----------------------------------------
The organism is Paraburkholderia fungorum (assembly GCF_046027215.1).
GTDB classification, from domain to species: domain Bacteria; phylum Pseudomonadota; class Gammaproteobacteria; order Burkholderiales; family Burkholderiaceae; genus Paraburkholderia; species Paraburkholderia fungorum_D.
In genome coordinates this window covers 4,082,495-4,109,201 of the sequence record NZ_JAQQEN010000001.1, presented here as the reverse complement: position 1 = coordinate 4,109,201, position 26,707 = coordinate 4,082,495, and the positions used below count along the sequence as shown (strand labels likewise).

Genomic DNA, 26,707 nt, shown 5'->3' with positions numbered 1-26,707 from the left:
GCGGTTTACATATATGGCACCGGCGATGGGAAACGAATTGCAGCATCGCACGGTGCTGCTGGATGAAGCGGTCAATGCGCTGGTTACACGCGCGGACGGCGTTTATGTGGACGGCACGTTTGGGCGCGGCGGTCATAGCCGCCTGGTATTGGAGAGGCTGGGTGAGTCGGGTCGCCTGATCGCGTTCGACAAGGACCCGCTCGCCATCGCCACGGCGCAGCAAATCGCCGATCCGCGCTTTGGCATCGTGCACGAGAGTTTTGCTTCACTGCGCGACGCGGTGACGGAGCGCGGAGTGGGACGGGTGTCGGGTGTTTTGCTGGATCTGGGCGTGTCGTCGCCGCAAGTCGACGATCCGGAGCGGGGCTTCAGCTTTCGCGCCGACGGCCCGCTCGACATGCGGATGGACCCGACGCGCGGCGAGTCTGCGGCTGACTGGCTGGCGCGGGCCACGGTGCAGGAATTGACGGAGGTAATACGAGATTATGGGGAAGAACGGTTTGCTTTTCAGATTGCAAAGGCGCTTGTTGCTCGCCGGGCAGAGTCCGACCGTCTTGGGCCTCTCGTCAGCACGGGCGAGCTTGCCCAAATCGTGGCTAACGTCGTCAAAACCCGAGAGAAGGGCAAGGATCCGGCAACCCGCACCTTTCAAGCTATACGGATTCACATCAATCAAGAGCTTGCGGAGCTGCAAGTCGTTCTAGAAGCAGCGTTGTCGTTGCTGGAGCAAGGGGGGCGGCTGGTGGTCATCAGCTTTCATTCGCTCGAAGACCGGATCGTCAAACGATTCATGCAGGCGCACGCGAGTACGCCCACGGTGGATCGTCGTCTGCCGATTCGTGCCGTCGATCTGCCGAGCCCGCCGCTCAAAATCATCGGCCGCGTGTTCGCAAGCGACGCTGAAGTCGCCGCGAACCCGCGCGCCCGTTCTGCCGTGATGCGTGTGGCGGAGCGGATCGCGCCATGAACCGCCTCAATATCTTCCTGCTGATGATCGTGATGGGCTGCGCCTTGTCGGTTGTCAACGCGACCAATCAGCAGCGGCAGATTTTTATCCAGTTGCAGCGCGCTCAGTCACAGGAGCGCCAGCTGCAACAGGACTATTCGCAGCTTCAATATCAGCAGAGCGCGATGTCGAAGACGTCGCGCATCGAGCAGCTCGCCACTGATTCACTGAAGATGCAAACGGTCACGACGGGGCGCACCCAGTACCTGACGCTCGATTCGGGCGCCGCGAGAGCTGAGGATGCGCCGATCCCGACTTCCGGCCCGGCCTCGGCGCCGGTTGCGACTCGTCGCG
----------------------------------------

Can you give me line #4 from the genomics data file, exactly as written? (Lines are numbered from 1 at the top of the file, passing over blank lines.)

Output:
Genomic DNA, 26,707 nt, shown 5'->3' with positions numbered 1-26,707 from the left: